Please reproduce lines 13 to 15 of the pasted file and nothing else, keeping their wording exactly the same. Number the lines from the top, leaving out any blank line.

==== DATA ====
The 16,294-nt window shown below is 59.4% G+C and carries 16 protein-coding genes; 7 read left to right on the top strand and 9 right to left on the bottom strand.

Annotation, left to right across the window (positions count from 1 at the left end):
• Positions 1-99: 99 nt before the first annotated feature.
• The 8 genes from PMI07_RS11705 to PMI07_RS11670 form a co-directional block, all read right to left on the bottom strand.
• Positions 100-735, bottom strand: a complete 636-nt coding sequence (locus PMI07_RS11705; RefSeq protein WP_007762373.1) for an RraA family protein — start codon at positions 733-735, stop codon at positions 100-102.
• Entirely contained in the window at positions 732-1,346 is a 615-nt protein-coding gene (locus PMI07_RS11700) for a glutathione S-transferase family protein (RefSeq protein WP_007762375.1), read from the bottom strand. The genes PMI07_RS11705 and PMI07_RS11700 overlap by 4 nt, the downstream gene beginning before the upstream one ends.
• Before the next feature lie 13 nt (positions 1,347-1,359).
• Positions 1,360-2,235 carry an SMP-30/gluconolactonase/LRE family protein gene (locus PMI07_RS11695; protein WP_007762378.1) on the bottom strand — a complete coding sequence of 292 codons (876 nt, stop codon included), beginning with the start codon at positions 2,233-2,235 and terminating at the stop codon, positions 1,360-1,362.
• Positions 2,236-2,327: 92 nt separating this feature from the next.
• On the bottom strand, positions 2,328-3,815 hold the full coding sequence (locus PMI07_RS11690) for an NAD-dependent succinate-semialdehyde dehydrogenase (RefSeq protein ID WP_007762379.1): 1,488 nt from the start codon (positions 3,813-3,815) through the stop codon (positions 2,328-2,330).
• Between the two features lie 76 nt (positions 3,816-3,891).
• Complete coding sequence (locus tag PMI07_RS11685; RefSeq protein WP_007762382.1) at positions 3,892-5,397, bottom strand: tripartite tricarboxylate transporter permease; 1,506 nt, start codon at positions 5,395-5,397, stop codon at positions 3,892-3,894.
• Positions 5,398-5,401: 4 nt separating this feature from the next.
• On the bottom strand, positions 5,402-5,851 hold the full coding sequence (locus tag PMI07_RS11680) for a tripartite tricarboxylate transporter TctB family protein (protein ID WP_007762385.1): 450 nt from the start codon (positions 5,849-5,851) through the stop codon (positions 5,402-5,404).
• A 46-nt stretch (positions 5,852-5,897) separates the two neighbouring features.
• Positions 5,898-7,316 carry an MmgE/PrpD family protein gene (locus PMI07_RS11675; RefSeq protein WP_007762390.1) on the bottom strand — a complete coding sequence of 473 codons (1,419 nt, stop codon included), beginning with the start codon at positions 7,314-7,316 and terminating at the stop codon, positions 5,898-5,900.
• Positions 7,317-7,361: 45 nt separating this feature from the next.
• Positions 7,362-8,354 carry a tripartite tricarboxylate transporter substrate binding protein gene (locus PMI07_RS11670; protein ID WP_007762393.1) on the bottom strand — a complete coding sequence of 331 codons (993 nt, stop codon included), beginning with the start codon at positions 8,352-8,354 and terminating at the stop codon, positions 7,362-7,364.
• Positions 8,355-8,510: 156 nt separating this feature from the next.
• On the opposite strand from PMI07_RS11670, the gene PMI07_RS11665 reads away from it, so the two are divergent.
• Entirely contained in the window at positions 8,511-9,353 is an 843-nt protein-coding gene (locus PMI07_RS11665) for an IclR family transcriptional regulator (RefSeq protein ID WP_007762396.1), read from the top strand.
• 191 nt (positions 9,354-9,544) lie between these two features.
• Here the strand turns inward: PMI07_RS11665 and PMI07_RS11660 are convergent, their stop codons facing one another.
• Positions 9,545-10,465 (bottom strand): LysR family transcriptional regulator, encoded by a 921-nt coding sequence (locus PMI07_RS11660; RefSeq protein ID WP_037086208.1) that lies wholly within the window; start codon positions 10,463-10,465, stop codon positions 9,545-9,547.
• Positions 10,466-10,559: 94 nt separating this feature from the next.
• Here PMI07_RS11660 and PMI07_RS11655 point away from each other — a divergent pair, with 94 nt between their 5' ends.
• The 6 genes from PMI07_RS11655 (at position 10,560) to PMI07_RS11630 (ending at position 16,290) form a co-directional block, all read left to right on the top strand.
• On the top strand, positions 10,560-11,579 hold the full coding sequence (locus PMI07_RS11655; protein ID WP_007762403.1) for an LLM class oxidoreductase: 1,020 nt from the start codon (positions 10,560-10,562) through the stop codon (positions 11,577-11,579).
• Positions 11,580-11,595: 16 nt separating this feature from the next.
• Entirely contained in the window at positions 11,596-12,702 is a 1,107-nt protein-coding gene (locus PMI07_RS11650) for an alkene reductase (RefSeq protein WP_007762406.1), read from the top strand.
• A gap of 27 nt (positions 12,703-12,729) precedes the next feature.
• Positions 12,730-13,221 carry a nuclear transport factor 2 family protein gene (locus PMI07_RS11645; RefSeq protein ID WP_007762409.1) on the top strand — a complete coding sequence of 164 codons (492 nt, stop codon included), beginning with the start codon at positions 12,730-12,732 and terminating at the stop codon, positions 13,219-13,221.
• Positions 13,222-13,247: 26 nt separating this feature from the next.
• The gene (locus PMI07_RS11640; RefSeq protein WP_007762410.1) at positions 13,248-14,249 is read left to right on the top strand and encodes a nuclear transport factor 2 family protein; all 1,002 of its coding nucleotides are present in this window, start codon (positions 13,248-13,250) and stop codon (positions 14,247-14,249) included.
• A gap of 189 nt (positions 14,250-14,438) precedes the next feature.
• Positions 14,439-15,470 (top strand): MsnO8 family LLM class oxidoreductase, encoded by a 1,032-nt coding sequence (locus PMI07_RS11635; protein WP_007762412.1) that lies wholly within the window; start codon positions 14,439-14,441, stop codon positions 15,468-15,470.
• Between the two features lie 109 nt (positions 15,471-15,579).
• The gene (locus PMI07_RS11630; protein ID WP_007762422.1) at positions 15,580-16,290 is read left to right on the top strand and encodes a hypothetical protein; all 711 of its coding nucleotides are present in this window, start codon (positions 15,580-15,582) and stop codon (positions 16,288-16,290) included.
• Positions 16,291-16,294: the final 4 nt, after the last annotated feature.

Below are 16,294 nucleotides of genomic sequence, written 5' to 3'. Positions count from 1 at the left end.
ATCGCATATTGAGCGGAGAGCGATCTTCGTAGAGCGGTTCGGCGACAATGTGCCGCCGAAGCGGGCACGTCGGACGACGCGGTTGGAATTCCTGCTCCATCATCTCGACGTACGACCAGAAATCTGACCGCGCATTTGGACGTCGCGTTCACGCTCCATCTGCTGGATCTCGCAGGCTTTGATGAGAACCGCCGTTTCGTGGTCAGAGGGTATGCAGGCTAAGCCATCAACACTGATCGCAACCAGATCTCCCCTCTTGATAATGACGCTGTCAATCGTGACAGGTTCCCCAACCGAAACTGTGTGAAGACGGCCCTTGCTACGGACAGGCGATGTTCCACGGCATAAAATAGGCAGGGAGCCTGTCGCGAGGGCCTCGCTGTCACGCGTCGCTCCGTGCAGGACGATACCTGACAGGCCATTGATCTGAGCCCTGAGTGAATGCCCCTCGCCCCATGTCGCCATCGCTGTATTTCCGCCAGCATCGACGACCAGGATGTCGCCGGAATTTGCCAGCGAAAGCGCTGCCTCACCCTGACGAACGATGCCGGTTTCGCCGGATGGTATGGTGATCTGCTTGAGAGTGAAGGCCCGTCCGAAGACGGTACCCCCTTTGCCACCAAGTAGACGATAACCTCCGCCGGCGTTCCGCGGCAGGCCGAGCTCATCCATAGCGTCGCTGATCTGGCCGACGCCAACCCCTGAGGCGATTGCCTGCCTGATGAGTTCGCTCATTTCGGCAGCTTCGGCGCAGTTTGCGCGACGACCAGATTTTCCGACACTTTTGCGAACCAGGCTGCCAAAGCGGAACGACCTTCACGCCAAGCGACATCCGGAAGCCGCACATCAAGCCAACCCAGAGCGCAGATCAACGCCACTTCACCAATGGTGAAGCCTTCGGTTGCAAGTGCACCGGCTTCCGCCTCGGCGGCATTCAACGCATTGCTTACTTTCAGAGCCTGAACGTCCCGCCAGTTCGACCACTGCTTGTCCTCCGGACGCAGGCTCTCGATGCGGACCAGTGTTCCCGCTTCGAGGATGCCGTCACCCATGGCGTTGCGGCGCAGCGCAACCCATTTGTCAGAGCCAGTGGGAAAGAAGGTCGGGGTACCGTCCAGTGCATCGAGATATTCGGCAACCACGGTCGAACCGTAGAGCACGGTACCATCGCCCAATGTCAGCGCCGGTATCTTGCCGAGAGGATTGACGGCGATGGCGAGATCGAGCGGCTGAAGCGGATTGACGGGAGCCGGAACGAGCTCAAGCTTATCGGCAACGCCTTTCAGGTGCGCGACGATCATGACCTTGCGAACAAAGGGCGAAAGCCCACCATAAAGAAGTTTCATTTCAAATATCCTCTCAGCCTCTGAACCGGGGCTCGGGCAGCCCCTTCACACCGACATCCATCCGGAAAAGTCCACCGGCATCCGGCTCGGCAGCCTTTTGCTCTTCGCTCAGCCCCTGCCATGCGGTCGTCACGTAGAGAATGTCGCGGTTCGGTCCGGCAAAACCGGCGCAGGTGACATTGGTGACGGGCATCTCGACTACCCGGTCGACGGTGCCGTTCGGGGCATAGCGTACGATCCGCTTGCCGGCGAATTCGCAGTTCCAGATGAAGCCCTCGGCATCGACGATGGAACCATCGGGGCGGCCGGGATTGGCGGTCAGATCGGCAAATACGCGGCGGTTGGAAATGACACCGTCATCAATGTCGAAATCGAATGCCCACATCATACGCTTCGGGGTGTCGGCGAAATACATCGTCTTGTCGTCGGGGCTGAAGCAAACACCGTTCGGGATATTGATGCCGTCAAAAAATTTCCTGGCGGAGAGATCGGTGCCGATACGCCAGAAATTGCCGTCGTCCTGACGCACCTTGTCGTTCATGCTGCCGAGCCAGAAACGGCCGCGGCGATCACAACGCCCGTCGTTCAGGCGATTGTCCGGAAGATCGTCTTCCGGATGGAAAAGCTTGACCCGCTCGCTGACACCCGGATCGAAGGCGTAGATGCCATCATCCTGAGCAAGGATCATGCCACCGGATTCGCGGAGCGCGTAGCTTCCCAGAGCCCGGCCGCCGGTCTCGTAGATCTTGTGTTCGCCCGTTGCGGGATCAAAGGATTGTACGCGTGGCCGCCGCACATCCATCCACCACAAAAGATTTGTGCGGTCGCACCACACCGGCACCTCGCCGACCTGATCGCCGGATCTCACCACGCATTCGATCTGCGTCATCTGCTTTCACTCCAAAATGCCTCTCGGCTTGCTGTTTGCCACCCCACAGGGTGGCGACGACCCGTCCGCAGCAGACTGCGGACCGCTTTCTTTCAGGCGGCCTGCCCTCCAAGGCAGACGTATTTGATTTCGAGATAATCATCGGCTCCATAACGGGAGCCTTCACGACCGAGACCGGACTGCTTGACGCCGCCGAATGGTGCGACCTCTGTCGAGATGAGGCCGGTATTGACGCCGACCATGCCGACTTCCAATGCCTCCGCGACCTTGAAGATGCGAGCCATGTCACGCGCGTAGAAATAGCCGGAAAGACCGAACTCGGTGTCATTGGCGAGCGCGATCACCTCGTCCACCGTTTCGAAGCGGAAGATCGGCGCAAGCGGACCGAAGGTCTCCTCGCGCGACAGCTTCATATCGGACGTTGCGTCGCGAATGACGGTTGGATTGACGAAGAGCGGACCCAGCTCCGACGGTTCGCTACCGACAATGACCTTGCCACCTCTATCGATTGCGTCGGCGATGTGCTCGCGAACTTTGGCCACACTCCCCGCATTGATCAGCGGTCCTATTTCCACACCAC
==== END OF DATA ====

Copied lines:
• Positions 5,398-5,401: 4 nt separating this feature from the next.
• On the bottom strand, positions 5,402-5,851 hold the full coding sequence (locus tag PMI07_RS11680) for a tripartite tricarboxylate transporter TctB family protein (protein ID WP_007762385.1): 450 nt from the start codon (positions 5,849-5,851) through the stop codon (positions 5,402-5,404).
• A 46-nt stretch (positions 5,852-5,897) separates the two neighbouring features.